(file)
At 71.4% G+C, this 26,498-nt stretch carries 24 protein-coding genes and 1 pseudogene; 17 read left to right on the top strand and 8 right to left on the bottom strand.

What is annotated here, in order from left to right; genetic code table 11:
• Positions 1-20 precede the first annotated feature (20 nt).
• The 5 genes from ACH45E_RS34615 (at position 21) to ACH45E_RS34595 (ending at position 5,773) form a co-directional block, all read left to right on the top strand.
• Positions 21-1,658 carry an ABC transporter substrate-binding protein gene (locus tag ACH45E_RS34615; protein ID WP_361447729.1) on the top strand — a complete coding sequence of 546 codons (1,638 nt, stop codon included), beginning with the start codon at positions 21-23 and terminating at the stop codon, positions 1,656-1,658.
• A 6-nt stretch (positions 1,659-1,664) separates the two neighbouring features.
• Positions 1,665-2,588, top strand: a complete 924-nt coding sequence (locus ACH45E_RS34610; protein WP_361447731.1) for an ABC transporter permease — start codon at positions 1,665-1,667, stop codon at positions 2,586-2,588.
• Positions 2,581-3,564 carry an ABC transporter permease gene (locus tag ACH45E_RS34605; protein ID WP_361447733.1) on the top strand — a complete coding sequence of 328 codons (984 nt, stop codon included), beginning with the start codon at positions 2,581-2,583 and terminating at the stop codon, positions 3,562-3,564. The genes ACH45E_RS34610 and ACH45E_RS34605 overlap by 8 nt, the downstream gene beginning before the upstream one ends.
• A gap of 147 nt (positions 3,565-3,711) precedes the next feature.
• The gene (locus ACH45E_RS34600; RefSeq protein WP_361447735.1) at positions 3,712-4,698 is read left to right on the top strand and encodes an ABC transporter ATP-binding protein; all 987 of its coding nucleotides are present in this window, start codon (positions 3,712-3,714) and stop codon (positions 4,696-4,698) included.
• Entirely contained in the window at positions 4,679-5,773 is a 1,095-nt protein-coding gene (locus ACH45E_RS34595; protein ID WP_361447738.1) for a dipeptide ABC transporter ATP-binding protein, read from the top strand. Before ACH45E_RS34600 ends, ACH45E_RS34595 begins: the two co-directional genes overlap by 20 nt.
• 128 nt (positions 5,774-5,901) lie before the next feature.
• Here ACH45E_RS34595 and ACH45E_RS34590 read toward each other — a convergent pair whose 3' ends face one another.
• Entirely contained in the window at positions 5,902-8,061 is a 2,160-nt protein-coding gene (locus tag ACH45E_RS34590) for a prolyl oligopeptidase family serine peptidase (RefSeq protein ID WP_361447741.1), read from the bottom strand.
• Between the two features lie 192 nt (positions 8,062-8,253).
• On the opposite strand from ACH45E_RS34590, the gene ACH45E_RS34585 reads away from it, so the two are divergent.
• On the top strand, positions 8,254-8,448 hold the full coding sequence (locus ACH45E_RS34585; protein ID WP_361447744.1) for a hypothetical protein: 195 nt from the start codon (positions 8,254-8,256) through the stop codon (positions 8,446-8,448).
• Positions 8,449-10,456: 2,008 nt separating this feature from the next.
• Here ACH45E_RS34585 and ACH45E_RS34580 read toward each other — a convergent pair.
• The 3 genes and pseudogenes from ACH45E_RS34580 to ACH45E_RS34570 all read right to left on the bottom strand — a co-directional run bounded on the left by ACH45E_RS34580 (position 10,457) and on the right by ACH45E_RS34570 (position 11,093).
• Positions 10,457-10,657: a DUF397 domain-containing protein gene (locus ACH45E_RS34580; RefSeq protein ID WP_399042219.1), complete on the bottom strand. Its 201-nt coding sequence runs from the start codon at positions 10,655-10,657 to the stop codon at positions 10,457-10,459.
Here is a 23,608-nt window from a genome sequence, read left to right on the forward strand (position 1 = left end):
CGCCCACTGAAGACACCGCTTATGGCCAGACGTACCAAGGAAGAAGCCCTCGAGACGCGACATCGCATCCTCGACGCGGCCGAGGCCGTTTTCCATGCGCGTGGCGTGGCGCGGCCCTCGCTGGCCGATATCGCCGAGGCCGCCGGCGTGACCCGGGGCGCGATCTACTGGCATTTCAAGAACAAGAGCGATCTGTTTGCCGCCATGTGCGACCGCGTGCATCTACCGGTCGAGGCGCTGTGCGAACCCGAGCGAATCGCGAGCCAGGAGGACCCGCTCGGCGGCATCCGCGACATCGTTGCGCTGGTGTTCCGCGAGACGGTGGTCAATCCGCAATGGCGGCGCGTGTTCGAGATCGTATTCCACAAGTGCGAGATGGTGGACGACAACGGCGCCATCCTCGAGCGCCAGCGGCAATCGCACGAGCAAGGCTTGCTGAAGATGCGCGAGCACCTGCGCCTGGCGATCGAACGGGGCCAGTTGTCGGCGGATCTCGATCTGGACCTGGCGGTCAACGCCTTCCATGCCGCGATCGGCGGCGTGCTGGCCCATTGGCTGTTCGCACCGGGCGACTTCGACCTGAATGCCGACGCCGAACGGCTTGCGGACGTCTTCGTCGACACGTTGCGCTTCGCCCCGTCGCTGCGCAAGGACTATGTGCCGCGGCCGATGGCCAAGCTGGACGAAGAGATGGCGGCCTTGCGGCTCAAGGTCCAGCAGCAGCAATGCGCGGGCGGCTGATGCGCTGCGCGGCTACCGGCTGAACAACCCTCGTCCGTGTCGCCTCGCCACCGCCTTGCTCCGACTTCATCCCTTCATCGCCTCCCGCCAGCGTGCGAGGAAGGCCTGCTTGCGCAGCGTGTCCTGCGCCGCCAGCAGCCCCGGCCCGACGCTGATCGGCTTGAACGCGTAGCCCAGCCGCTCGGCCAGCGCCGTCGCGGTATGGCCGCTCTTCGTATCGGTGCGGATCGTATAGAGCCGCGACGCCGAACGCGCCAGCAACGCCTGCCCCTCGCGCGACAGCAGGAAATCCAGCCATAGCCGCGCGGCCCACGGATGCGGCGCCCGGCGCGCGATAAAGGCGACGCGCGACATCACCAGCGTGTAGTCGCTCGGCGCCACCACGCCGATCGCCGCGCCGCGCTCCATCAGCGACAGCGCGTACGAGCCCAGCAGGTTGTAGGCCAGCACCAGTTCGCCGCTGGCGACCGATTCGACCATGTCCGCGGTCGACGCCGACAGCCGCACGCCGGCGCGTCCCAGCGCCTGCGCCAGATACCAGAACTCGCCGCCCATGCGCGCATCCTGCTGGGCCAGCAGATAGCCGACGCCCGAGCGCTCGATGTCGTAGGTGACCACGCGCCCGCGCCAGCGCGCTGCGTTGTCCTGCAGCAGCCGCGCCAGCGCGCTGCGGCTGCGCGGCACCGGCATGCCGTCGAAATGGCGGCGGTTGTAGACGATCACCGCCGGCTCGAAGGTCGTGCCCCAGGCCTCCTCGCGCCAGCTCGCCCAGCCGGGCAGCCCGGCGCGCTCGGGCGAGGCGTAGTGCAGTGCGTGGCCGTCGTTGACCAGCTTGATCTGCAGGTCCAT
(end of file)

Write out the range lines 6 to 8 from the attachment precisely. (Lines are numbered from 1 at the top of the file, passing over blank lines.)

• A 6-nt stretch (positions 1,659-1,664) separates the two neighbouring features.
• Positions 1,665-2,588, top strand: a complete 924-nt coding sequence (locus ACH45E_RS34610; protein WP_361447731.1) for an ABC transporter permease — start codon at positions 1,665-1,667, stop codon at positions 2,586-2,588.
• Positions 2,581-3,564 carry an ABC transporter permease gene (locus tag ACH45E_RS34605; protein ID WP_361447733.1) on the top strand — a complete coding sequence of 328 codons (984 nt, stop codon included), beginning with the start codon at positions 2,581-2,583 and terminating at the stop codon, positions 3,562-3,564. The genes ACH45E_RS34610 and ACH45E_RS34605 overlap by 8 nt, the downstream gene beginning before the upstream one ends.